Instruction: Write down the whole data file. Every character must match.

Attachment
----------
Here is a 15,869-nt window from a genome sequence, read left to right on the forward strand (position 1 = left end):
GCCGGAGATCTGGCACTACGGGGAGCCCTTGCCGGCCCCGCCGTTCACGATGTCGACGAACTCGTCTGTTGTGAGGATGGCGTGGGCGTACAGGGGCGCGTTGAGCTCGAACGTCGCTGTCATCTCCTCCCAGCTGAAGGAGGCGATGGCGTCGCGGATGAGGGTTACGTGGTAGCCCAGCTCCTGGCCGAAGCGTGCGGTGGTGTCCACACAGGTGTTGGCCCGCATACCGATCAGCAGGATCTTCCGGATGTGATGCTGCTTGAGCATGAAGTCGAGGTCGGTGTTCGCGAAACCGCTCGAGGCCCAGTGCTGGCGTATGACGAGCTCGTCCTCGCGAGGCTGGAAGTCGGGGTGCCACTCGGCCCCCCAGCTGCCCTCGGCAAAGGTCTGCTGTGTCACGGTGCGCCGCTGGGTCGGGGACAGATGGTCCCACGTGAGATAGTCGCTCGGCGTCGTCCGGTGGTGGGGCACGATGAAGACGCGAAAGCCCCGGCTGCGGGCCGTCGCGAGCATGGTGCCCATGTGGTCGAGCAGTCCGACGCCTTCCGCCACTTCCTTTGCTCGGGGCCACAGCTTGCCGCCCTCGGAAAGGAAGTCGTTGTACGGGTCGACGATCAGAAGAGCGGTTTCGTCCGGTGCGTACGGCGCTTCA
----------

Here is a 15,869-nt window from a genome sequence, read left to right on the forward strand (position 1 = left end):
GCCGGAGATCTGGCACTACGGGGAGCCCTTGCCGGCCCCGCCGTTCACGATGTCGACGAACTCGTCTGTTGTGAGGATGGCGTGGGCGTACAGGGGCGCGTTGAGCTCGAACGTCGCTGTCATCTCCTCCCAGCTGAAGGAGGCGATGGCGTCGCGGATGAGGGTTACGTGGTAGCCCAGCTCCTGGCCGAAGCGTGCGGTGGTGTCCACACAGGTGTTGGCCCGCATACCGATCAGCAGGATCTTCCGGATGTGATGCTGCTTGAGCATGAAGTCGAGGTCGGTGTTCGCGAAACCGCTCGAGGCCCAGTGCTGGCGTATGACGAGCTCGTCCTCGCGAGGCTGGAAGTCGGGGTGCCACTCGGCCCCCCAGCTGCCCTCGGCAAAGGTCTGCTGTGTCACGGTGCGCCGCTGGGTCGGGGACAGATGGTCCCACGTGAGATAGTCGCTCGGCGTCGTCCGGTGGTGGGGCACGATGAAGACGCGAAAGCCCCGGCTGCGGGCCGTCGCGAGCATGGTGCCCATGTGGTCGAGCAGTCCGACGCCTTCCGCCACTTCCTTTGCTCGGGGCCACAGCTTGCCGCCCTCGGAAAGGAAGTCGTTGTACGGGTCGACGATCAGAAGAGCGGTTTCGTCCGGTGCGTACGGCGCTTCA